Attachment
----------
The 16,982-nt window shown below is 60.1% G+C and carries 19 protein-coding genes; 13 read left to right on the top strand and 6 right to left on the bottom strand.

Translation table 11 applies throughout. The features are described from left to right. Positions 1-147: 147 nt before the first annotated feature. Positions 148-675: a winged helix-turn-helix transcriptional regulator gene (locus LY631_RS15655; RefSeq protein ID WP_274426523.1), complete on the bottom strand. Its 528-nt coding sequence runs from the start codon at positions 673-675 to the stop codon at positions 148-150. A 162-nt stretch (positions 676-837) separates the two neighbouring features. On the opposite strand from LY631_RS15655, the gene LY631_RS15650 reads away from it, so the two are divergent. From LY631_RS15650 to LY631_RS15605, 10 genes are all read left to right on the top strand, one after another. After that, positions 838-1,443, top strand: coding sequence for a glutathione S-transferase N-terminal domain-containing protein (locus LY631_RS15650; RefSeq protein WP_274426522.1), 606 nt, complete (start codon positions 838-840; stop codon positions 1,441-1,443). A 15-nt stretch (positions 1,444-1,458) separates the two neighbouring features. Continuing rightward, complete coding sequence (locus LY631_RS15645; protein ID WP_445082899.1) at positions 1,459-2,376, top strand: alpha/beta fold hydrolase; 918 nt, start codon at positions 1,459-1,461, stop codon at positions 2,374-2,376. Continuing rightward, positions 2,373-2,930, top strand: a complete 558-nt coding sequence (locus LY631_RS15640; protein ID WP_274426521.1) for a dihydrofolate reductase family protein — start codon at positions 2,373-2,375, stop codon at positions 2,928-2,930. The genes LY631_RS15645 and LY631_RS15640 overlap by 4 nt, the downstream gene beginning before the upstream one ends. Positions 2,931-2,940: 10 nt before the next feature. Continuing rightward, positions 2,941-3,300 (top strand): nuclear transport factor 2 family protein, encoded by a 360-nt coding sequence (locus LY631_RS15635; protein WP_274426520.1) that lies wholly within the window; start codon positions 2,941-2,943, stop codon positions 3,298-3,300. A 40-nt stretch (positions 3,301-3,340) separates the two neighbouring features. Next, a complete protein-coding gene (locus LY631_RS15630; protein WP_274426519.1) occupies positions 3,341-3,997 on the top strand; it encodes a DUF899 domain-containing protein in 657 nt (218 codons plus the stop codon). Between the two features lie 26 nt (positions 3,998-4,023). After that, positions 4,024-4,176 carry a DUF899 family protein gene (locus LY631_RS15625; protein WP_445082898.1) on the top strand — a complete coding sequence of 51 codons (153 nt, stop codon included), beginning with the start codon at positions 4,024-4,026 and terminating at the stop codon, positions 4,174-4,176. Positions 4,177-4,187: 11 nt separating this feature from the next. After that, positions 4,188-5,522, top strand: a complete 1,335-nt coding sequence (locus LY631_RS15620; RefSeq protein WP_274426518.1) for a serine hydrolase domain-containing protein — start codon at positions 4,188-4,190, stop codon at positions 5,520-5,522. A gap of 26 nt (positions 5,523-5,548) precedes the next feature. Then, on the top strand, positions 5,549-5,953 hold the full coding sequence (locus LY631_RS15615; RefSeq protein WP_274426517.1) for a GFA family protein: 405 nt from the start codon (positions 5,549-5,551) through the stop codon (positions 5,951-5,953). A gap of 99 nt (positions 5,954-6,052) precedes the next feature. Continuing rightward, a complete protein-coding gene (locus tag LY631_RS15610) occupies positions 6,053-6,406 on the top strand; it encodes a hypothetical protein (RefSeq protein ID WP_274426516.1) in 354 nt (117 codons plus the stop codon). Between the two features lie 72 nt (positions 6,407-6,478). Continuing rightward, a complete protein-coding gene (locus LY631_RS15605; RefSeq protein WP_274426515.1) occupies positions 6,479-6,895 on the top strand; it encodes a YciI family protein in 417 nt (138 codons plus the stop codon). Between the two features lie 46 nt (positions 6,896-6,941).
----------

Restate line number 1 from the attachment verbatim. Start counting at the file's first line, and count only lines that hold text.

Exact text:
The 16,982-nt window shown below is 60.1% G+C and carries 19 protein-coding genes; 13 read left to right on the top strand and 6 right to left on the bottom strand.